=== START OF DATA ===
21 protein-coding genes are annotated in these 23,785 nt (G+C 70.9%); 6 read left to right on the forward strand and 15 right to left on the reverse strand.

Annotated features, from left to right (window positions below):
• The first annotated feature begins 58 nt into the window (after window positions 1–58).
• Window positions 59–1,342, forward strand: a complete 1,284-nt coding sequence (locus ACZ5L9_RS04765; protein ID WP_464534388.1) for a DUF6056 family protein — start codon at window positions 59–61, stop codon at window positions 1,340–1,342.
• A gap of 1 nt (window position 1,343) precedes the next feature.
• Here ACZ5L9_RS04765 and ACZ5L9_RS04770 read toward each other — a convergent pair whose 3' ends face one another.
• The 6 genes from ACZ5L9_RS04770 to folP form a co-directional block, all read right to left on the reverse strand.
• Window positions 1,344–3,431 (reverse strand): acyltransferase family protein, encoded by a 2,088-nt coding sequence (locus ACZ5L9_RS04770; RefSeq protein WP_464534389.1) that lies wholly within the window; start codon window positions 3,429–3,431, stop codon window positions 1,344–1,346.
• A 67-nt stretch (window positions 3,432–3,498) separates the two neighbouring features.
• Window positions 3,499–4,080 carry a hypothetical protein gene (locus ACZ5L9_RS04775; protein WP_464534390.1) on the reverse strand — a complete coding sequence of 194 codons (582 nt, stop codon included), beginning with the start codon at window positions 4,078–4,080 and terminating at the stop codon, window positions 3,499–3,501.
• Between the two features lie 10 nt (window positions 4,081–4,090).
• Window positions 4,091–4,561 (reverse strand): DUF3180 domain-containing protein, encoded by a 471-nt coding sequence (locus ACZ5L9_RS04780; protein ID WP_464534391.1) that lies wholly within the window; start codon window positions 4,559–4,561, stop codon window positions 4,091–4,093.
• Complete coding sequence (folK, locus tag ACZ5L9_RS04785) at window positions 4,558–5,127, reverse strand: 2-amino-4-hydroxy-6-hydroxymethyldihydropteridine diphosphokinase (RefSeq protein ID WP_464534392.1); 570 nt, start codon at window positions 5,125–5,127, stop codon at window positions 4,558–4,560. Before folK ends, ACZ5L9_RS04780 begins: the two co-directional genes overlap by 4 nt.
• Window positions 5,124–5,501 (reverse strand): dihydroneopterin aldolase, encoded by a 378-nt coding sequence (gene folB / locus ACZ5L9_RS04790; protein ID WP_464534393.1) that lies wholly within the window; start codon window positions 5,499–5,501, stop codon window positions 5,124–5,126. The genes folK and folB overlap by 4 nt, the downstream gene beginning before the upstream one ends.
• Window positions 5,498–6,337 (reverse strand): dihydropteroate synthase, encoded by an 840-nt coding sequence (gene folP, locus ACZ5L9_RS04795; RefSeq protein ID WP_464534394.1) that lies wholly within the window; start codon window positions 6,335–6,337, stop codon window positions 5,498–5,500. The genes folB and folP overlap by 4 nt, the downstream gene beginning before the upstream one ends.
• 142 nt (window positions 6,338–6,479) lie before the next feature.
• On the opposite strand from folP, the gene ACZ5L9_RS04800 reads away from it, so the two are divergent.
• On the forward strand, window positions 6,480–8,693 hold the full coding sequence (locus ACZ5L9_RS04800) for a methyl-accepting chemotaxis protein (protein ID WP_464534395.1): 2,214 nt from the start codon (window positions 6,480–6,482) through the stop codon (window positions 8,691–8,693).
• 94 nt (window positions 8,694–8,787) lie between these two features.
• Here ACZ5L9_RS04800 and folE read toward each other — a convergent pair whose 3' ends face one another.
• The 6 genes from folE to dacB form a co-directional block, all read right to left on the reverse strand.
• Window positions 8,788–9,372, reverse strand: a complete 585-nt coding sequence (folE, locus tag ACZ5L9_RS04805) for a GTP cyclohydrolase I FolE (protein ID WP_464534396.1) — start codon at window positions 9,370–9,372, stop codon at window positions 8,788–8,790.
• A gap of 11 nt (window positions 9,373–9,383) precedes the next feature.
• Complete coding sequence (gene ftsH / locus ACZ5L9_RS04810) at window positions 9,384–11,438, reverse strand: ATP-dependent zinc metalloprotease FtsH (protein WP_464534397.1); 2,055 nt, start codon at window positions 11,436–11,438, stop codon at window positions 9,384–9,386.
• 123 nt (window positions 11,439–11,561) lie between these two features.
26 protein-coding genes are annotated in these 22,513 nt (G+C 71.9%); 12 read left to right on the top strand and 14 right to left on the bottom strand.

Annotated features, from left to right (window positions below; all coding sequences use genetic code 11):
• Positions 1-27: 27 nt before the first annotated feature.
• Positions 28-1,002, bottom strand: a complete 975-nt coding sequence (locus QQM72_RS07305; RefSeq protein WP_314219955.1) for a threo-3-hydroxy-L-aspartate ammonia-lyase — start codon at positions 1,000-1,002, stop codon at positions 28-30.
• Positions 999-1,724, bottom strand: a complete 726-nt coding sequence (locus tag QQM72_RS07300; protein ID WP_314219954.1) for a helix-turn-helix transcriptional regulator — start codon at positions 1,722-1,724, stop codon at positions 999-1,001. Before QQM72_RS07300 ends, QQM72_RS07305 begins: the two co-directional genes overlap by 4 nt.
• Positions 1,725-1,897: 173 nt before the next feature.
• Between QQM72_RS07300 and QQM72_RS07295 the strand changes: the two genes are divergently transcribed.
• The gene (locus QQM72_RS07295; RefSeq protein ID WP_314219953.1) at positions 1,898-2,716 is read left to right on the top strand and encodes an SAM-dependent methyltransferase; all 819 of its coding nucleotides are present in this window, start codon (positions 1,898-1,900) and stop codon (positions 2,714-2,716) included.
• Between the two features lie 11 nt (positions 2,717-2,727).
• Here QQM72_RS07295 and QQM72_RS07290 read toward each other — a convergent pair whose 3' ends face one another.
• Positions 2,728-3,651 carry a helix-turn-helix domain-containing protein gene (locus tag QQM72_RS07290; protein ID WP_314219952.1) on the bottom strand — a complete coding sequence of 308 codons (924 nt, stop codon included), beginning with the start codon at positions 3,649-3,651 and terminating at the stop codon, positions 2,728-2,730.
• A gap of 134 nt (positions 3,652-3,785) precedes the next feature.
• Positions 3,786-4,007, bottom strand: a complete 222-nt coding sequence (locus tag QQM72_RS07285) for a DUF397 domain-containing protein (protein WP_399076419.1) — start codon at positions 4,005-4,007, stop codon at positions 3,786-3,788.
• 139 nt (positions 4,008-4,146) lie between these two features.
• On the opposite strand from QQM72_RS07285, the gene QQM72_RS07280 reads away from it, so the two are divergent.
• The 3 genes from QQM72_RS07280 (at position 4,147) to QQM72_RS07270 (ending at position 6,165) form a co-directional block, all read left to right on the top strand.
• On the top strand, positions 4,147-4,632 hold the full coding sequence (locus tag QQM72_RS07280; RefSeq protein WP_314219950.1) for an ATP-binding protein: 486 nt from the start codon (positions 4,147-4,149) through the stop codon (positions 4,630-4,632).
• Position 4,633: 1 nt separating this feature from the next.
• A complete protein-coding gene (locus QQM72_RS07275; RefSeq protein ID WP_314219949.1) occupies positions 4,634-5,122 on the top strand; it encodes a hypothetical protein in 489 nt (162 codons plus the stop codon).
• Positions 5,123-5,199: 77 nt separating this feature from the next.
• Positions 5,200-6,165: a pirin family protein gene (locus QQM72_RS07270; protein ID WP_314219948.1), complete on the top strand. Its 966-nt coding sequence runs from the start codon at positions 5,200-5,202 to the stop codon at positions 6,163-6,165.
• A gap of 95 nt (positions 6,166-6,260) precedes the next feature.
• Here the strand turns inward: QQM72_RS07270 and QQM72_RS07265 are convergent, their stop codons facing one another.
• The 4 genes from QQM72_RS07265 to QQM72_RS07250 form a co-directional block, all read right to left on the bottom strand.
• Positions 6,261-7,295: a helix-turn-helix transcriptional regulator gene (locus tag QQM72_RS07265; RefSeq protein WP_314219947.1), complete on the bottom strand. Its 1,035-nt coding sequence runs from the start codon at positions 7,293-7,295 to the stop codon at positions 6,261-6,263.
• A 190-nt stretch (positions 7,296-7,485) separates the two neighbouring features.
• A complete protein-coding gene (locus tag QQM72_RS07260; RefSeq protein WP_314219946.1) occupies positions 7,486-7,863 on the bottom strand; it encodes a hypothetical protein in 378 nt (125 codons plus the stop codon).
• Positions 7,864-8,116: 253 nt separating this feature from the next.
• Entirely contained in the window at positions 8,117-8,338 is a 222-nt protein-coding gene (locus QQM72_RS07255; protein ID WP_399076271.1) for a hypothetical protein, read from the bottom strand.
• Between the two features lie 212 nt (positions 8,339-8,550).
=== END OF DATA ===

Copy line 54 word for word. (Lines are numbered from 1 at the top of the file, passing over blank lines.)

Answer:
• Entirely contained in the window at positions 8,117-8,338 is a 222-nt protein-coding gene (locus QQM72_RS07255; protein ID WP_399076271.1) for a hypothetical protein, read from the bottom strand.